A long-time fixture in women’s ice hockey in New England, dating back to the beginning of the 2010s, when she embarked on a brilliant four-year career with the Boston University Terriers, Kaleigh Fratkin’s legacy was destined to expand in the hockey hotbed. With a career defined by both, brilliance and perseverance, another important feature for the celebrated Fratkin would include patience.
Joining the CWHL’s Boston Blades for the 2014-15 season, it would prove to be a magical campaign. Playing alongside the likes of fellow rookies Corinne Buie, Denna Laing and Janine Weber, they were part of a sensational roster that defeated long-time rival Montreal in a thrilling Clarkson Cup overtime win.
With the onset of the NWHL in the autumn of 2015, Fratkin would join an exodus of talent in the new league. Becoming the first Canadian-born player to sign with the league, Fratkin, who served as an assistant captain with the Connecticut Whale continued her Boston ties. A New Year’s Eve game found Fratkin loaned to the Boston Pride for one day. Competing in a historic outdoor game, there was a unique linkage to her CWHL roots, as the Pride challenged Montreal at Gillette Stadium.
By season’s end, which also included an appearance in the inaugural NWHL All-Star Game, back in Whale colors, the inaugural Isobel Cup eluded Fratkin. With the Boston Pride capturing the inaugural Cup, numerous former teammates from the Boston Blades, now decked in Pride colors, making history as the first women to have won the Clarkson and Isobel Cups in a career, no one could have foreseen that Fratkin’s career would continue for several seasons without the Isobel Cup on her sparkling resume.
Signing with the New York Riveters for the 2016-17 season, where her point total dropped from 17 to 6 points, Fratkin’s third NWHL season would see her back in familiar territory. Wearing the black and gold of the Boston Pride, the franchise would descend into the doldrums. Remaining a strong leader for the franchise, attempting to drive the Pride back in a competitive direction, Fratkin’s presence proved essential during a rebuild.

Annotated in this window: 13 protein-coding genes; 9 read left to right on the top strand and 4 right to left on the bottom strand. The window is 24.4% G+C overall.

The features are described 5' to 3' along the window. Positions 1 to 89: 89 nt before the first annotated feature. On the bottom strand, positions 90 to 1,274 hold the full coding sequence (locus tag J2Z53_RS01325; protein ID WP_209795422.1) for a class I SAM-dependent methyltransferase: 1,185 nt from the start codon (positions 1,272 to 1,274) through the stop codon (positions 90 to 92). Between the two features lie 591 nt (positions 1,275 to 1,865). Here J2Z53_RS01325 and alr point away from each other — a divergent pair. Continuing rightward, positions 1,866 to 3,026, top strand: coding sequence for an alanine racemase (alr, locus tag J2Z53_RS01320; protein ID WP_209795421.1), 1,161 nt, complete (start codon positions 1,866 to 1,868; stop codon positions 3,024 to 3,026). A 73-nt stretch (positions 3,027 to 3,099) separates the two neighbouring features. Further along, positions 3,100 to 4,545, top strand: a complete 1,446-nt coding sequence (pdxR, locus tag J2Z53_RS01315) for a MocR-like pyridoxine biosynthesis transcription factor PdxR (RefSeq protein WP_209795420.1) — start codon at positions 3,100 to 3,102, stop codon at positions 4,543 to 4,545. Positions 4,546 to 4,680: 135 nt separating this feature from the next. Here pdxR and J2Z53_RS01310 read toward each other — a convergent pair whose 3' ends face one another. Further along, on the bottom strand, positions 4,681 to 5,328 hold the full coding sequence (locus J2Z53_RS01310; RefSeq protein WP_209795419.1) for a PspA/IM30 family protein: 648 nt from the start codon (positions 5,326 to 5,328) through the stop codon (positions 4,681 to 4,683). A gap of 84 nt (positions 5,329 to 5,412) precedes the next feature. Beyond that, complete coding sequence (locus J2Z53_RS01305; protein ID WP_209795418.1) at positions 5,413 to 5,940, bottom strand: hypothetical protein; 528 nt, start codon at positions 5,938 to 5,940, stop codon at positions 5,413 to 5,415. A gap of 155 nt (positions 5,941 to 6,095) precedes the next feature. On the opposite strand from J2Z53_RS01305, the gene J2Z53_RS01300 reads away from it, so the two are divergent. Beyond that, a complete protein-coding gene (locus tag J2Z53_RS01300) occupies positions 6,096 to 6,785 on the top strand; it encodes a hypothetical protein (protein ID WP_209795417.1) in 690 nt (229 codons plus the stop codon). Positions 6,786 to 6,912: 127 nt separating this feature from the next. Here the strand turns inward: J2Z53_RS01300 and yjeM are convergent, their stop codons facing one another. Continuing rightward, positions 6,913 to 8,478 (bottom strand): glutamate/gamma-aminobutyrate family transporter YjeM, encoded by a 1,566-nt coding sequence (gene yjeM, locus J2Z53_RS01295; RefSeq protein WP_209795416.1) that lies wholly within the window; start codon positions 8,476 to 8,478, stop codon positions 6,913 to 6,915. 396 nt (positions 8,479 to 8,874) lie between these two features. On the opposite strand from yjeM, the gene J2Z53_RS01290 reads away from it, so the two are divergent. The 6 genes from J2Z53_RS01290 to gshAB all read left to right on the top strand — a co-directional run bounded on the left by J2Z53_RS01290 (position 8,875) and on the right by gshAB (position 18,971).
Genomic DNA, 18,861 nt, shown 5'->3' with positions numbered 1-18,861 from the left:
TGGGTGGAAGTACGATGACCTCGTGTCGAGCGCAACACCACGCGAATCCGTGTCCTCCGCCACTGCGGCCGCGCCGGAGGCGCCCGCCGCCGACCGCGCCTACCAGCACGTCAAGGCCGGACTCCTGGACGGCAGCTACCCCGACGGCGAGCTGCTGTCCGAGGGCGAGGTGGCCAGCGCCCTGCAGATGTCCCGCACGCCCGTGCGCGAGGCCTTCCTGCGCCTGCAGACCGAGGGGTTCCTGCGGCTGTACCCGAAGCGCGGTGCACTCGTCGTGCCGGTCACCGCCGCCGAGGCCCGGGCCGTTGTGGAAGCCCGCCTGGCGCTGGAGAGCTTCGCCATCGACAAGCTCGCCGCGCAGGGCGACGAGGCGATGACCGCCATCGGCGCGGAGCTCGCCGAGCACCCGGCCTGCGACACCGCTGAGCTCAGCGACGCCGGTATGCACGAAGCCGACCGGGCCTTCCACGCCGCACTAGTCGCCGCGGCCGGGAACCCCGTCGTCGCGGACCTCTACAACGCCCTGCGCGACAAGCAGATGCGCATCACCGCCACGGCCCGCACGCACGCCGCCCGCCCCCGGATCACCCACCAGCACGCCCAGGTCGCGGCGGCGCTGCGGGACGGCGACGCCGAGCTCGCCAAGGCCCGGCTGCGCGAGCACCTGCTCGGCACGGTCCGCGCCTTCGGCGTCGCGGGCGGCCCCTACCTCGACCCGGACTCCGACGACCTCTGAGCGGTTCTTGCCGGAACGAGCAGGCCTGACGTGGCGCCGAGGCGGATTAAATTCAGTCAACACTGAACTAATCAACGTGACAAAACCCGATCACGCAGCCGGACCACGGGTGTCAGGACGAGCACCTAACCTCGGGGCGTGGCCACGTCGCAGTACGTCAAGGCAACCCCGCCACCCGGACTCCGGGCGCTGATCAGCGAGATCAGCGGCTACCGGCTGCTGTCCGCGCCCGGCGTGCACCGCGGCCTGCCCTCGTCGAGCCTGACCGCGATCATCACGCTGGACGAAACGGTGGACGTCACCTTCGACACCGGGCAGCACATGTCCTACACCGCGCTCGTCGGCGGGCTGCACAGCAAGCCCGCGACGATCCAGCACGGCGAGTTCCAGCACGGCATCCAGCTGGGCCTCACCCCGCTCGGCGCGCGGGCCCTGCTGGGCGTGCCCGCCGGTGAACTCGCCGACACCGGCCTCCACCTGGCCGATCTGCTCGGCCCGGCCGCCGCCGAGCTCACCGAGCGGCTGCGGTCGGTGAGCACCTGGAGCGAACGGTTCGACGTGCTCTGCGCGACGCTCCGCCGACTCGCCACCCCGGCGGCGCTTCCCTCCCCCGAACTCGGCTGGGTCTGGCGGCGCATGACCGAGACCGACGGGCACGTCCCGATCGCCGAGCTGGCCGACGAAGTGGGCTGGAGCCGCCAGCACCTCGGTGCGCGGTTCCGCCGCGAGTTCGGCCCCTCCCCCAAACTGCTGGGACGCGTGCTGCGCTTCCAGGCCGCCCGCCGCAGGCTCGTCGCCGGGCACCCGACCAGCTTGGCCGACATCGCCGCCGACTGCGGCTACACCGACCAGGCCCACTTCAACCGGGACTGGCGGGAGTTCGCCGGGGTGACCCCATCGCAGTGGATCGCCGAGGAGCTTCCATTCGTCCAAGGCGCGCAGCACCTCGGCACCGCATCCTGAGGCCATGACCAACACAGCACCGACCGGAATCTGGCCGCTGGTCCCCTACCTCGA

Certainly, her efforts would pay strong dividends heading into a new decade. Racking up a superlative 23 points during a 2019-20 season that saw the Pride finish first overall in the league standings, Fratkin earned recognition as the Defensive Player of the Year. With the Pride qualifying for the Isobel Cup Finals, ready to face off against the defending champion Minnesota Whitecaps, Fratkin’s opportunity to hoist an elusive Cup was not meant to be.
As the fifth Isobel Cup Finals were shelved, due to a sporting world turned abruptly upside down due to the pandemic, history was paused, as both the Pride and Whitecaps were looking to be the first franchise to capture the hallowed Cup twice. For a player of Fratkin’s calibre, whose season included the milestone of 60 career points and 75 career games, a Cup triumph would have served as a career triple crown.
Among a rare sorority of wondrous women, including teammate Jillian Dempsey and Riveters mainstay Madison Packer, who have played in every NWHL season, the spectre of having to wait another year for a chance at Isobel seemed in despair once again. With the pandemic continuing to cancel numerous seasons in 2020-21, including USports hockey in Canada, plus the Ivy League in the United States, the possibility of a sixth NWHL season seemed in doubt.